Grammar schools and social mobility: what's the evidence?

Published: 14 Sep 2016

Grammar schools are “horror movie monsters” to their detractors and “beacons of excellence” to their defenders.

From either perspective, the main issue is the role these schools play in ‘social mobility’. The concept has many definitions, but is generally about how easy it is for people from poor backgrounds to make the most of their abilities.

Grammar schools educate far fewer pupils than in their heyday

Grammar schools are still an important part of the education system in Northern Ireland, where they account for around one third of secondary schools.

But there are only 163 grammar schools in England, which we’re focusing on for the purposes of this article.

That’s a far cry from their peak: in 1964 there were as many as 1,300 across the country, accounting at the time for 25% of state secondary pupils. It’s now around 5%.

The few that remain are scattered across England, with concentrations in ‘selective’ counties such as Kent, Lincolnshire and Buckinghamshire.

As such, studies into whether grammar schools are aiding or hindering social mobility focus on examining how these areas perform and comparing them to everywhere else.

We've looked at research about grammar schools in the 1950s and 1960s in a separate article.

How to measure social mobility

To gauge 'performance', you need something to measure. There are two measures often used for social mobility in the education system.

The number of pupils claiming free school meals is one measure. That’s what the Department for Education uses for allocating the Pupil Premium to schools to spend on disadvantaged children.

The other is the 'Income Deprivation Affecting Children Index', which shows the proportion of children in a particular area whose families have low incomes.

Grammar schools and admissions

Less than 3% of grammar schools entrants are entitled to free school meals, according to research from the Sutton Trust. For non-grammar schools in the same area, it's 18%.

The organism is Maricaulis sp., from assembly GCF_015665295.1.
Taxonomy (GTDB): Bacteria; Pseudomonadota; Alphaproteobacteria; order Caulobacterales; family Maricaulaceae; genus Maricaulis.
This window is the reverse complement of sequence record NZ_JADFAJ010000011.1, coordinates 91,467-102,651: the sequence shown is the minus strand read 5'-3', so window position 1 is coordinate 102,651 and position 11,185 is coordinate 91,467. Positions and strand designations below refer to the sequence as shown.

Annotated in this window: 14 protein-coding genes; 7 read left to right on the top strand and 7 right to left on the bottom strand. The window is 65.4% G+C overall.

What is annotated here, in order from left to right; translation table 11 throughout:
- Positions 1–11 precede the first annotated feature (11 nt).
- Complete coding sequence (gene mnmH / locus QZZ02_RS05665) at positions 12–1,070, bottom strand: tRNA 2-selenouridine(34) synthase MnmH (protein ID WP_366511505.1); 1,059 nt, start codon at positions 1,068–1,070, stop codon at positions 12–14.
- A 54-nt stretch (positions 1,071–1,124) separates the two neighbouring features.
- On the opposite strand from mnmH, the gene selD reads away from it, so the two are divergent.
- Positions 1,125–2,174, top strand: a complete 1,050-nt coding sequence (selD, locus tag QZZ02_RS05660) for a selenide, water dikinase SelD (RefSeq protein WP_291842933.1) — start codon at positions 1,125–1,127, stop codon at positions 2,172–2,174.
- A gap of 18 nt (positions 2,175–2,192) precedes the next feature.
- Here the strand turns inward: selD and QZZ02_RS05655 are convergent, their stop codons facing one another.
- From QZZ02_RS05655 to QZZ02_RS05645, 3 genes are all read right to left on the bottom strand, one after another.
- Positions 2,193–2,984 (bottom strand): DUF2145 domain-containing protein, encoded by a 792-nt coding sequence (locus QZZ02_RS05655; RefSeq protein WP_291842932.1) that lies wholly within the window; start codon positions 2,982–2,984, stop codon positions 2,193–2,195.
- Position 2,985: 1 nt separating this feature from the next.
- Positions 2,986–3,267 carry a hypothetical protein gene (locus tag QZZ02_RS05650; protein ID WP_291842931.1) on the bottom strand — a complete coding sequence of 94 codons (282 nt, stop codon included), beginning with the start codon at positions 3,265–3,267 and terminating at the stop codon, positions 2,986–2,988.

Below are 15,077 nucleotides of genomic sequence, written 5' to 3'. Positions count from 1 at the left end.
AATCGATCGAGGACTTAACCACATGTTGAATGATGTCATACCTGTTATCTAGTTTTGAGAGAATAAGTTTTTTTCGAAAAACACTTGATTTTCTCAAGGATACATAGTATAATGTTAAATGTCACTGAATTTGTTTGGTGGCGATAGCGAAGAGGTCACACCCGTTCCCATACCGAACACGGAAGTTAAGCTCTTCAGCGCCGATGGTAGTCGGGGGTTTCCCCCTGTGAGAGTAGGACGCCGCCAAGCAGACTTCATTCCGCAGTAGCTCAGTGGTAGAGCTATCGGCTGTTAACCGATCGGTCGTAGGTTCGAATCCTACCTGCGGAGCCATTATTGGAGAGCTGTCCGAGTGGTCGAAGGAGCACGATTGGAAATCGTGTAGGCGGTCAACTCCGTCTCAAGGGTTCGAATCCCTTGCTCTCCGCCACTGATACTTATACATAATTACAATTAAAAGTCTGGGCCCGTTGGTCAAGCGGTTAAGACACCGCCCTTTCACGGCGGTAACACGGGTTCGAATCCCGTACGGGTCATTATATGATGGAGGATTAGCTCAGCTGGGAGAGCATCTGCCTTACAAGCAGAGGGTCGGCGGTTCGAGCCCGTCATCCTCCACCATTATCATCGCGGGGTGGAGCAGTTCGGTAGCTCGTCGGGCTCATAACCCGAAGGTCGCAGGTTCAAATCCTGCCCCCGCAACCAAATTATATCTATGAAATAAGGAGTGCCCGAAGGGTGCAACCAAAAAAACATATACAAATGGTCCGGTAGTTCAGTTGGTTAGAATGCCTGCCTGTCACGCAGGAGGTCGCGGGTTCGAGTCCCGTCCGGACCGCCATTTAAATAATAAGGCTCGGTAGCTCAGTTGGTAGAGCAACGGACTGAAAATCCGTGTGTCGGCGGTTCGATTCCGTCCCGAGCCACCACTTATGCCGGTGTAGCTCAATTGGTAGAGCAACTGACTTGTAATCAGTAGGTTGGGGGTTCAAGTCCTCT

A much larger proportion of grammar school entrants—up to 13%—came from private schools.

The Institute for Fiscal Studies has found that “amongst high achievers, those who are eligible for free school meals or who live in poorer neighbourhoods are significantly less likely to go to a grammar school”.

In addition, grammar school enrolment was less likely if a pupil's primary school had more pupils from deprived backgrounds, and if their primary school had more high achievers at Key Stage 2 English and Maths.

Conservative MPs who support new grammar schools have suggested that they be “created in socially deprived areas to challenge the image they are targeted at the middle class”.

Grammar schools and attainment

“Pupils eligible for [free school meals] appear to suffer marginally less educational disadvantage if they attend grammar schools”,  according to researchers at the Centre for Evaluation & Monitoring, who found in 2008 that “the difference is equivalent to about one-eighth of a GCSE grade”.

But while some pupils may benefit, experts also say that existing grammar schools generally widen the gap in attainment between rich and poor pupils.

“There is repeated evidence that any appearance of advantage for those attending selective schools is outweighed by the disadvantage for those who do not”, says Professor Stephen Gorard of Durham University. “More children lose out than gain, and the attainment gaps between highest and lowest and between richest and poorest are larger”.

Similarly, Luke Sibieta at the IFS says that grammars "seem to offer an opportunity to improve and stretch the brightest pupils, but seem likely to come at the cost of increasing inequality".

And the journalist Chris Cook wrote recently that “the minority of children streamed into the grammars do better. The remaining majority of childrenwho are not educated in grammarsdo slightly worse”.

Mr Cook has previously established this point in an article for the Financial Times, using figures from the National Pupil Database to investigate differences in attainment among rich and poor pupils within selective areas.

His graph, below, demonstrates the effect. Performance is measured using 'FT points', where pupils are scored out of 40 for their five best GCSEs.

If everyone were to perform the same, regardless of deprivation background, the lines would be horizontal.

Instead, they slope, favouring the better offand even more so in areas that retain selection.

Update 6 September 2016

We also added in the word 'existing' to the sentence: "But while some pupils may benefit, experts also say that existing grammar schools generally widen the gap in attainment between rich and poor pupils." 

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